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Objective

It is unclear whether all obese individuals should be prescribed weight loss (WL) treatment. The effect of a clinically significant WL of 5% on metabolic factors among metabolically normal and abnormal overweight and obese (MNO and MAO) individuals was examined.

Design and Methods

The sample included 392 overweight and obese adults from the Wharton Medical Clinic. MAO was defined as having one or more clinically relevant aberrations in glucose, triglycerides, blood pressure (BP), high-density lipoprotein-C, low-density lipoprotein-C, preexisting, or current medication use for metabolic conditions.

Results

Of the 392 patients, 21.2% of the sample was MNO at baseline and 41.3% of the sample attained a 5% WL. Regardless of initial metabolic health status, improvements in most risk factors were observed with a 5% WL in comparison with those who did not lose weight. Even MAO patients who did not achieve a 5% WL still significantly improved BP and cholesterol over the treatment period.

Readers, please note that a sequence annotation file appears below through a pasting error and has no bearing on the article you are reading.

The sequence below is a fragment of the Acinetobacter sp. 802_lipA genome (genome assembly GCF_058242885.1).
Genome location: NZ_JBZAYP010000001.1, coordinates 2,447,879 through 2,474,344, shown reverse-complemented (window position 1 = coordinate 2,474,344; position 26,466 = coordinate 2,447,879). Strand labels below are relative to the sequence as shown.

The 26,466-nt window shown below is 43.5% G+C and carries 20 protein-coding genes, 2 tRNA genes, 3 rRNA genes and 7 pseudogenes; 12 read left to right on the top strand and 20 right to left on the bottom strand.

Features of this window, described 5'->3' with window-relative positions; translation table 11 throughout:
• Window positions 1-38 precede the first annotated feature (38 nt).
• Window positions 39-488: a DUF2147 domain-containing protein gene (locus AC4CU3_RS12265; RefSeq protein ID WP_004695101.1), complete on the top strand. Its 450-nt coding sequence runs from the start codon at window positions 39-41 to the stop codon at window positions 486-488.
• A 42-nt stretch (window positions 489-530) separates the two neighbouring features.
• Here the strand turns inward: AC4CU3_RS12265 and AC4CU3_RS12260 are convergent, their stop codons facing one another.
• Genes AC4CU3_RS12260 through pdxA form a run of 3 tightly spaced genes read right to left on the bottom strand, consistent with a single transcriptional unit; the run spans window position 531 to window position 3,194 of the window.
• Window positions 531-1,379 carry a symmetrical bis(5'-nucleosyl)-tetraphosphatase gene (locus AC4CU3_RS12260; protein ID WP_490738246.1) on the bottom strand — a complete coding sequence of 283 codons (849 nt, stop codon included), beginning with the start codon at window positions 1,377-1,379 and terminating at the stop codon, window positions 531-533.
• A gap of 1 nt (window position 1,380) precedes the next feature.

Conclusions

A clinically significant WL is beneficial for the cardiometabolic risk profile of both MNO and MAO. However, a 5% WL is not necessarily required to improve the cardiometabolic risk profile of MAO. Thus, lifestyle-based WL provides beneficial metabolic effects for all overweight and obese individuals, particularly those with significant metabolic aberrations.